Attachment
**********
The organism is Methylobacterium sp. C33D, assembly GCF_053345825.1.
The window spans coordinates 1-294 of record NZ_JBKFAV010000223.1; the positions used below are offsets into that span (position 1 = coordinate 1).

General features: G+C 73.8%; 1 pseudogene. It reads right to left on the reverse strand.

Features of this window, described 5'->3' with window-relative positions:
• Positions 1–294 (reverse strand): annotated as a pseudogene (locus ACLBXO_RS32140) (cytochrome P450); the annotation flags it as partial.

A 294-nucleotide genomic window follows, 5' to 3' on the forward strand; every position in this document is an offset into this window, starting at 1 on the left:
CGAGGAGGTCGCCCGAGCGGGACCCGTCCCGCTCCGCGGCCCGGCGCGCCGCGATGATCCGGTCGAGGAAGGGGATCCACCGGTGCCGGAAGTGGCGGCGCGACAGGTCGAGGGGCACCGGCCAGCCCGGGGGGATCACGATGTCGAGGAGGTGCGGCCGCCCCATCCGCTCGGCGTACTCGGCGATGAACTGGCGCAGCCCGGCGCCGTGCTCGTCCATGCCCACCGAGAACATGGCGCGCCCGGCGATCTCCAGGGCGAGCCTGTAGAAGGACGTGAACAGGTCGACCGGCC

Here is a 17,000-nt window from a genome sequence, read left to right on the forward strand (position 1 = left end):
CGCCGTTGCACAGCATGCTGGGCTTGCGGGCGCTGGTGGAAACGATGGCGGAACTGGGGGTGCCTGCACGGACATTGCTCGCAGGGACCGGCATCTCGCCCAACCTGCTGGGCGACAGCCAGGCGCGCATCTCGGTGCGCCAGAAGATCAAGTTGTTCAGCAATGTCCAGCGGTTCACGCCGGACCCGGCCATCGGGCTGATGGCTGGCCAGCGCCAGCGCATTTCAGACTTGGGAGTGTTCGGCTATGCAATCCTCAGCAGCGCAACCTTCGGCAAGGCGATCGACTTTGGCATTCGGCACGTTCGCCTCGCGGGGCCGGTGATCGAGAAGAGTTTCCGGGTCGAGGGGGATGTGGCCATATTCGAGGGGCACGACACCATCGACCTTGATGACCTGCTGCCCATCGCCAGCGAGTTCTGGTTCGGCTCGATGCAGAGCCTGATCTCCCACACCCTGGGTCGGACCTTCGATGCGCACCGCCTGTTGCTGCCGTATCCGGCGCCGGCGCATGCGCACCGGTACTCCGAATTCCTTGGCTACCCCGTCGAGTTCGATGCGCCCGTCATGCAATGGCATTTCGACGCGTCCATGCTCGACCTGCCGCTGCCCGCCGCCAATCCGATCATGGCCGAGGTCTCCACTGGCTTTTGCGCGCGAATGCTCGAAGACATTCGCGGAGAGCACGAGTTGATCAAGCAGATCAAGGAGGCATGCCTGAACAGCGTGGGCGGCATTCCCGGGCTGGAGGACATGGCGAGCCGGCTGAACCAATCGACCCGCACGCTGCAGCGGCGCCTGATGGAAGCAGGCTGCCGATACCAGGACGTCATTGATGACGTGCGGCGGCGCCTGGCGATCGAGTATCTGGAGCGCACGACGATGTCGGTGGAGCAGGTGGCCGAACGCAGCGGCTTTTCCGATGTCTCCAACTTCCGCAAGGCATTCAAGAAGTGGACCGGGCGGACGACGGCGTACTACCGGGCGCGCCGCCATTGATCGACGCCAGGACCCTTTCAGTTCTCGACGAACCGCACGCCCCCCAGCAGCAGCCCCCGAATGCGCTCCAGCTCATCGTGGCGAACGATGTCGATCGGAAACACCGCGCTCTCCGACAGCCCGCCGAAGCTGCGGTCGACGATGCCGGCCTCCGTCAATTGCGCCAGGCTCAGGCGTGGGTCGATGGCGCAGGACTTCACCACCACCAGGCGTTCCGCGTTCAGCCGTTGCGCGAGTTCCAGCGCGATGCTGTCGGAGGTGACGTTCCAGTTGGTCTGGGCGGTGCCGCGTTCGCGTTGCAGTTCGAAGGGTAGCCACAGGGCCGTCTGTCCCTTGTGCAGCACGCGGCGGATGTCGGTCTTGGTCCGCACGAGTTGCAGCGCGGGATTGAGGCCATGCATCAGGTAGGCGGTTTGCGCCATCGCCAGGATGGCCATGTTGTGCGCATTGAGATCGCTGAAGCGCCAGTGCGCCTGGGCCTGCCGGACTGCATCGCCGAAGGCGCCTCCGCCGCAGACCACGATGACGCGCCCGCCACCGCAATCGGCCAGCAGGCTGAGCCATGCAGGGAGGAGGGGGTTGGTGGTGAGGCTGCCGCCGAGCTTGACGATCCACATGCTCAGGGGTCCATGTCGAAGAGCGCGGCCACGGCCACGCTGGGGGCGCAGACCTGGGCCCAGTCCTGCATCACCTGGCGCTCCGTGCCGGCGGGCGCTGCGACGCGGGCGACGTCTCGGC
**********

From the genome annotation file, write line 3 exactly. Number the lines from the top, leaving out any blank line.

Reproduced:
General features: G+C 73.8%; 1 pseudogene. It reads right to left on the reverse strand.